Former South African President Frederik Willem De Klerk, the last leader under apartheid and a key actor in the country’s transition to democracy, has died, his foundation has announced.
“Former President FW de Klerk died peacefully at his home in Fresnaye earlier this morning following his struggle against mesothelioma cancer,” the FW de Klerk Foundation said in a statement on Thursday.
He was 85 years old.
Together with Nelson Mandela, De Klerk oversaw the end of white-minority rule in South Africa.
In February 1990, he delivered a speech at the the county’s Parliament, announcing sweeping reforms that marked the beginning of the negotiated transition from apartheid to democracy.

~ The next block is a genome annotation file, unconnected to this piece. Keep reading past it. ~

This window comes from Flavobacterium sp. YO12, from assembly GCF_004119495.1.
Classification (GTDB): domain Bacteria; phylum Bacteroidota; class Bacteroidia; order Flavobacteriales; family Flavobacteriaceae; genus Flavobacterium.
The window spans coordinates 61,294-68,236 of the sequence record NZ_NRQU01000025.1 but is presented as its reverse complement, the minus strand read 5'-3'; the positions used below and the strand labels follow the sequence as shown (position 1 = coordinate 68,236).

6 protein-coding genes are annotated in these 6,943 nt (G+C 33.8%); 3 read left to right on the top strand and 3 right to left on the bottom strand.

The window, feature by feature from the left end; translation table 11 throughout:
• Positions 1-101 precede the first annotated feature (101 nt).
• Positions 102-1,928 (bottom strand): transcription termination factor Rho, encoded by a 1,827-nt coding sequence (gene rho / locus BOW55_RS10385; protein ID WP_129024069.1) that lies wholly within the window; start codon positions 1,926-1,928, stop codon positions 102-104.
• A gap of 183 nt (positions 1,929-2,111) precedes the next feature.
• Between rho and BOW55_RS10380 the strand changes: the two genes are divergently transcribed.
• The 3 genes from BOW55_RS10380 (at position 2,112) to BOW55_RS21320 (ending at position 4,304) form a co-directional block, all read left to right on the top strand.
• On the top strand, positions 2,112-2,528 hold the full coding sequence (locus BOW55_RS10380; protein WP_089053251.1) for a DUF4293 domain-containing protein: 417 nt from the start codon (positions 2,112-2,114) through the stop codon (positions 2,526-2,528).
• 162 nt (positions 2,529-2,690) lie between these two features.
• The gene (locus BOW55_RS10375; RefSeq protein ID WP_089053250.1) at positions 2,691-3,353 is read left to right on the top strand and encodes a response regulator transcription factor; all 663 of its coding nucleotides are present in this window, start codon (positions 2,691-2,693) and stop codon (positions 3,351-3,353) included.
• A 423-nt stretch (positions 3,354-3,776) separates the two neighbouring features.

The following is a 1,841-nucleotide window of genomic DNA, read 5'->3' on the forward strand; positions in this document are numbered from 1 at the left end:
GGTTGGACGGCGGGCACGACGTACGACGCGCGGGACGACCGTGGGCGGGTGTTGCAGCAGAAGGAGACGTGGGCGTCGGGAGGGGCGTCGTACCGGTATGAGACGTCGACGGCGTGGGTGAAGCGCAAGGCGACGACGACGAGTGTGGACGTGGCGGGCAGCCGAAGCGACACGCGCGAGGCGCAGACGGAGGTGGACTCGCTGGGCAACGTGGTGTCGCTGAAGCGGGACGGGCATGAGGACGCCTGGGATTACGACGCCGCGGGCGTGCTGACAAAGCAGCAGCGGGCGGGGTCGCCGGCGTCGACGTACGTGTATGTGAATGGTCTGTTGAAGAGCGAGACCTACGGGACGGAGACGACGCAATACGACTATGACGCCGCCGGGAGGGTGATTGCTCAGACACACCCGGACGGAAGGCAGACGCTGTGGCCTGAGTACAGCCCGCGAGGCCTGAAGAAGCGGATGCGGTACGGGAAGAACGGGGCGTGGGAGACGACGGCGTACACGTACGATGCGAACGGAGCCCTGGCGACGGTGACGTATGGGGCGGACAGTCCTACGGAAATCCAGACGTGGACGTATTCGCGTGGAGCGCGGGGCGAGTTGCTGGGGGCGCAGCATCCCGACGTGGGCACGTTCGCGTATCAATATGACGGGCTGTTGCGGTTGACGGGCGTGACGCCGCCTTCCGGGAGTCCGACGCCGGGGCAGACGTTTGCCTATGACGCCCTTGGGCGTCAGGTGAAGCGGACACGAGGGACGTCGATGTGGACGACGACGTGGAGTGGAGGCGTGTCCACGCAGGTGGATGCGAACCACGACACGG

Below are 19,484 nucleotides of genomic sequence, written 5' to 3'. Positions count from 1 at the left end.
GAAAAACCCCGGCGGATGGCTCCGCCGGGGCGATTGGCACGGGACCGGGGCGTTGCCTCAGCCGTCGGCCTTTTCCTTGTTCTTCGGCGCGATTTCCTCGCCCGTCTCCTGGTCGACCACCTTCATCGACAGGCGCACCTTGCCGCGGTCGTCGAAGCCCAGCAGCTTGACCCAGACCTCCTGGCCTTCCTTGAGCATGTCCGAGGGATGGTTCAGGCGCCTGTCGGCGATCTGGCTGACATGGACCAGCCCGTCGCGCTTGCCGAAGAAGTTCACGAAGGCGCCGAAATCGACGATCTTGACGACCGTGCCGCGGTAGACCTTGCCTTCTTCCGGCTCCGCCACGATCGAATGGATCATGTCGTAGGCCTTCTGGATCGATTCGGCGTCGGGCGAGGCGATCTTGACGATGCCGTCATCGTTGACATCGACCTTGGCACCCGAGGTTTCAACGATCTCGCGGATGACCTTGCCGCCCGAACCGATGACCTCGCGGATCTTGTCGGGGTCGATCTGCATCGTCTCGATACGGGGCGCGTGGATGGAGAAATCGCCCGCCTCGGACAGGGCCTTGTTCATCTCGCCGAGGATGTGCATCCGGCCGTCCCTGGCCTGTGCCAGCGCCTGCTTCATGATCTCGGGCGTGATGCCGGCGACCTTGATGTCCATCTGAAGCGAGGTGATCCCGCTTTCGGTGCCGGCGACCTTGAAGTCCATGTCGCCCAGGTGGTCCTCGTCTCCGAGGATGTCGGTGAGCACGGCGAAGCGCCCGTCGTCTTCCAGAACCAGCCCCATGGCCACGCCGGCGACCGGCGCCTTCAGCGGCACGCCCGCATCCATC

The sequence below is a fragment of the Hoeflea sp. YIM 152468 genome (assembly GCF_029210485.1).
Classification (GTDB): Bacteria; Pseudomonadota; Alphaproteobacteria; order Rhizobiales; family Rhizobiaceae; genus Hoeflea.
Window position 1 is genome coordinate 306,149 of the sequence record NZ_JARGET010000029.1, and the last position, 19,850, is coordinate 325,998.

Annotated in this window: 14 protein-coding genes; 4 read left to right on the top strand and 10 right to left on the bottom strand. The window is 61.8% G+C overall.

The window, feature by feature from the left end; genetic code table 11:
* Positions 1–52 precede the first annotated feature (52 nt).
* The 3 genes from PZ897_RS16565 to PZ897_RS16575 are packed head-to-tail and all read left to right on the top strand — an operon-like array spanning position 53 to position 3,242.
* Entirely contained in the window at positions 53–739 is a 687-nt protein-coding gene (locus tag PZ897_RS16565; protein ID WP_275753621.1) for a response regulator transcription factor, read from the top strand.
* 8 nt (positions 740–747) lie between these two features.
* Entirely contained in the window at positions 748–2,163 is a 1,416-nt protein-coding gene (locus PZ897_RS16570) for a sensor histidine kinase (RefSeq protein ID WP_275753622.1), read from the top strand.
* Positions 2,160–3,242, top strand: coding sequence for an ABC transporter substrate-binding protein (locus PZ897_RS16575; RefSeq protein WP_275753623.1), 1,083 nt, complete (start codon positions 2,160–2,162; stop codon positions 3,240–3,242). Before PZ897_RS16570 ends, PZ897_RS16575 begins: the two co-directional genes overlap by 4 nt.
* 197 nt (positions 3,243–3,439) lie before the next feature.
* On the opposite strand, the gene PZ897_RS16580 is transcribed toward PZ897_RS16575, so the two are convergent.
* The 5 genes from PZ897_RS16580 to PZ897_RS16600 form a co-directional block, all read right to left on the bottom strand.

The reforms lifted the ban on the African National Congress (ANC) and other anti-apartheid organisations, and authorised the release of political prisoners, including Nelson Mandela. It also put a moratorium on the death penalty.
The speech marked the official end of segregation policies and the start of the negotiations that led to a constitutional democracy with equal rights for all South Africans. AlJazeera